“So I think we’re in quite a difficult phase. And my instinct is, although it will end in negotiation at some point, that isn’t going to happen for quite a while.”

With last year’s counter-offensive failing to achieve the significant gains Ukrainian President Vlodymyr Zelenskyy had hoped for, he has now removed his top general.

And there is now serious concern surrounding the continued support from the United States, with the Republicans repeatedly blocking a $60billion military aid package for Ukraine.

The spectre of a new Donald Trump presidency just adds to the concern in Kyiv that Ukraine’s biggest supplier of military aid may no longer be as committed to its defence.

Missile strike in Kharkiv

There is serious concern surrounding the continued support from the US


For now, the UK remains steadfast in its support, providing more than £7billion in military aid over the past two years.

A £200million pound programme to provide thousands of extra military drones for Ukraine has now also been agreed.

Over the past two years, the British military has trained 60,000 Ukrainian troops.

The UK has also provided 6 million rounds of small arms ammunition and 8,000 rounds of tank artillery.

But this is just a drop in the ocean when it comes to what is needed on Ukraine’s frontlines.

Vladimir Putin

There seems little prospect of Vladimir Putin's removal


Ukraine requires an additional 240,000 shells each month, just to keep pace with Moscow.

Last year alone, Kyiv managed to manufacture 300,000 drones and is already stepping up its arms manufacturing capacity.

But Russia has not only switched to a war footing within its manufacturing base, it is also being supplied with large amounts of missiles, drones and other munitions from allies, including Iran and North Korea.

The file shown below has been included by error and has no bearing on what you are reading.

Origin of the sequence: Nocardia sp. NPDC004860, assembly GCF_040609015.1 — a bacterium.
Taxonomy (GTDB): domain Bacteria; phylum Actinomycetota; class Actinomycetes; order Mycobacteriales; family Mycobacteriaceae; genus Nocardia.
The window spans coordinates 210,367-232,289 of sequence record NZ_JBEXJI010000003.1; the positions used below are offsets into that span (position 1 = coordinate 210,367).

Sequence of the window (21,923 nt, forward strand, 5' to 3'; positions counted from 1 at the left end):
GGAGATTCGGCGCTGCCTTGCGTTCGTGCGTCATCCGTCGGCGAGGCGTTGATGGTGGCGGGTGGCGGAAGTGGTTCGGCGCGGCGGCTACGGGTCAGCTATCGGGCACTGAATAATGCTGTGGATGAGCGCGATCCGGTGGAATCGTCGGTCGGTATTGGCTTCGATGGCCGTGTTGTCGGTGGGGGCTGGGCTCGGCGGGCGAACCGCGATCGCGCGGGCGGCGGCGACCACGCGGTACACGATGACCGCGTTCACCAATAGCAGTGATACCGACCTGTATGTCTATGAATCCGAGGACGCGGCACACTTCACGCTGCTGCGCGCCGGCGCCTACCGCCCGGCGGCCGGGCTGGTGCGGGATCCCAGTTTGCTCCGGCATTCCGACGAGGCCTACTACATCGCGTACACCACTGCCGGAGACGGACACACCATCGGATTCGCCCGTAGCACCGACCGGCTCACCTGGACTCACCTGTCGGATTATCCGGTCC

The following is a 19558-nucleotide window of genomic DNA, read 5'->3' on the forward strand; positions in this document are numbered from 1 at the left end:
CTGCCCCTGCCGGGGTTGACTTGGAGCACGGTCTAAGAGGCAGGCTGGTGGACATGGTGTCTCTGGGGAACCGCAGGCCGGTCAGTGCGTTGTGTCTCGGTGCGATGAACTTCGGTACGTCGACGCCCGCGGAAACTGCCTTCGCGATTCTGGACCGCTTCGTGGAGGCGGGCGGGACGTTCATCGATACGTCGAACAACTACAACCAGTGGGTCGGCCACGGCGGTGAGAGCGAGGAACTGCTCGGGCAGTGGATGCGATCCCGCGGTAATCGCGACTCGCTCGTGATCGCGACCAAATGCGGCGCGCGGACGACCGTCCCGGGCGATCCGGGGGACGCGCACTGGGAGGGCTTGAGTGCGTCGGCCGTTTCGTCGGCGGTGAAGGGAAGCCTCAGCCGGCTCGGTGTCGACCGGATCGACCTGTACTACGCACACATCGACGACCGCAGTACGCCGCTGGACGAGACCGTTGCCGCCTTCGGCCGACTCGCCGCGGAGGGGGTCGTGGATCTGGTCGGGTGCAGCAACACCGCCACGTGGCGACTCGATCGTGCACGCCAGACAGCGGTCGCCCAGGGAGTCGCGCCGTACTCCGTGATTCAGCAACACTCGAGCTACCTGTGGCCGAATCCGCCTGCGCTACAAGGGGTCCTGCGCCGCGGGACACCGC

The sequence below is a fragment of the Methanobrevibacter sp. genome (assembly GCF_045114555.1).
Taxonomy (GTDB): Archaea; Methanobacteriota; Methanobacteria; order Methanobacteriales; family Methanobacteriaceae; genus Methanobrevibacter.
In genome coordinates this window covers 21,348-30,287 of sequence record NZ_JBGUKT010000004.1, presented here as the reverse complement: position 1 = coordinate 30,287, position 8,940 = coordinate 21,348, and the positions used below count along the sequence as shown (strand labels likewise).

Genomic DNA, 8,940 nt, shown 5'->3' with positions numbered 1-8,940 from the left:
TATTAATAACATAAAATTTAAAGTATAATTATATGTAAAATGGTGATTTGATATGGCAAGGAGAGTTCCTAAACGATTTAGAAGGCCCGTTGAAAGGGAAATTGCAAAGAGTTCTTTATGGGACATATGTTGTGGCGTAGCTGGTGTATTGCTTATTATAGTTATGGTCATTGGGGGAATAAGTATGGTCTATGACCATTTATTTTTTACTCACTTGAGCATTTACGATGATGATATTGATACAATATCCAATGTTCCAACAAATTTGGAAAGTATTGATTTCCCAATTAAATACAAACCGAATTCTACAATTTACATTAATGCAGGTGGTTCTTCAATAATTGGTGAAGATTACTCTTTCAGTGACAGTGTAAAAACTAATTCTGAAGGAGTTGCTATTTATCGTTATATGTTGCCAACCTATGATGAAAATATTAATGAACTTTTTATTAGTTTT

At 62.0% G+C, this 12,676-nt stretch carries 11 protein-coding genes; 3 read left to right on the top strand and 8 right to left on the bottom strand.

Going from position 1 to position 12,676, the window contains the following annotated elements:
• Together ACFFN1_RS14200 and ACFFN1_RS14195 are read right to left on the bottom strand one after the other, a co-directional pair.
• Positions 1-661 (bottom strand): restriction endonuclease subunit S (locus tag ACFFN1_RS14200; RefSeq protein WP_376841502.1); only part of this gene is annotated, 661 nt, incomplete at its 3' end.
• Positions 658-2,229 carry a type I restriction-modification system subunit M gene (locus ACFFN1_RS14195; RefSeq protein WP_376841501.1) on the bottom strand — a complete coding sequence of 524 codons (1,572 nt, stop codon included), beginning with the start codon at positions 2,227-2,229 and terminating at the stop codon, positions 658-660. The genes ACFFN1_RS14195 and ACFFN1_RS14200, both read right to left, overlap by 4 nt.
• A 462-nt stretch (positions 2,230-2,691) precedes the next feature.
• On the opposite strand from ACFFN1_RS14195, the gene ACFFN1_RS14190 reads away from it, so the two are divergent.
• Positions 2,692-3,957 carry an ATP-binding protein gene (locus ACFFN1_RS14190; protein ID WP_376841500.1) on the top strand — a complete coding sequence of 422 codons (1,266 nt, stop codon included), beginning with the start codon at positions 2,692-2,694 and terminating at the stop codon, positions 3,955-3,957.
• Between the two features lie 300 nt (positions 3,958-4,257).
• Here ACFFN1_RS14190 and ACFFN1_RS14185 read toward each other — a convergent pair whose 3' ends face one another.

Russian opposition politician Ilya Ponomarev told GB News he believes that ultimately, the war in Ukraine is unlikely to be won on the battlefield, and will hinge instead on a new leader in the Kremlin.

“Also, we are experiencing a bit of war fatigue among some Western nations," he said.

“That makes what we do, as the armed wing of the Russian opposition, even more important.

“Because, I think that this war at the end of the day, will not end in Ukraine, it will end in Moscow.

“The origin of the problem is in Moscow and it should be treated in Moscow, and that’s what I’m currently doing.

“I am campaigning for all the different Western nations to come to this realisation and help our regiments and front-line groups in Russia to grow and be able to change this regime from within.”

For now at least, there seems little prospect of Vladimir Putin's removal, enforced or otherwise.

He is on course to once again win next month's Presidential elections.

In Ukraine, after another year of massive battlefield losses on both sides, neither side has the advantage.

But Ukraine and Russia agree on one thing, there's no prospect of a ceasefire and negotiations anytime soon.

The conflict is set to rage on, testing not just Ukraine's ability to keep fighting, but its allies' resolve in staying the course.